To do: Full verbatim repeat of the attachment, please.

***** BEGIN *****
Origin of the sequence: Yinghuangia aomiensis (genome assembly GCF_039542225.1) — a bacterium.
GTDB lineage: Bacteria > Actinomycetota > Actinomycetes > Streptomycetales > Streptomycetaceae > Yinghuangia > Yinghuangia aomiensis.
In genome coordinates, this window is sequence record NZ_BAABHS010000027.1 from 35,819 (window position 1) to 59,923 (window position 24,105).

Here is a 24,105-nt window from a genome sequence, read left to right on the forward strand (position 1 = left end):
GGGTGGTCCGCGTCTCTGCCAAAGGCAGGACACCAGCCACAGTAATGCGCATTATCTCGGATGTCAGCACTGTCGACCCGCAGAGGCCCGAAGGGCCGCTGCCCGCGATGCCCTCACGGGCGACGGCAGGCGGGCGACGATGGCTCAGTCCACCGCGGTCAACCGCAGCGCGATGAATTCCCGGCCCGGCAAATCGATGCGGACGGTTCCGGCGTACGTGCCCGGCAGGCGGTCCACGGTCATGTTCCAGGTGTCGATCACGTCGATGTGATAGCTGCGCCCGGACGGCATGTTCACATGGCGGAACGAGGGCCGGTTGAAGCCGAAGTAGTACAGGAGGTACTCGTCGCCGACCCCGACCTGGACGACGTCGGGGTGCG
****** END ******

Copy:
Origin of the sequence: Yinghuangia aomiensis (genome assembly GCF_039542225.1) — a bacterium.
GTDB lineage: Bacteria > Actinomycetota > Actinomycetes > Streptomycetales > Streptomycetaceae > Yinghuangia > Yinghuangia aomiensis.
In genome coordinates, this window is sequence record NZ_BAABHS010000027.1 from 35,819 (window position 1) to 59,923 (window position 24,105).

Here is a 24,105-nt window from a genome sequence, read left to right on the forward strand (position 1 = left end):
GGGTGGTCCGCGTCTCTGCCAAAGGCAGGACACCAGCCACAGTAATGCGCATTATCTCGGATGTCAGCACTGTCGACCCGCAGAGGCCCGAAGGGCCGCTGCCCGCGATGCCCTCACGGGCGACGGCAGGCGGGCGACGATGGCTCAGTCCACCGCGGTCAACCGCAGCGCGATGAATTCCCGGCCCGGCAAATCGATGCGGACGGTTCCGGCGTACGTGCCCGGCAGGCGGTCCACGGTCATGTTCCAGGTGTCGATCACGTCGATGTGATAGCTGCGCCCGGACGGCATGTTCACATGGCGGAACGAGGGCCGGTTGAAGCCGAAGTAGTACAGGAGGTACTCGTCGCCGACCCCGACCTGGACGACGTCGGGGTGCG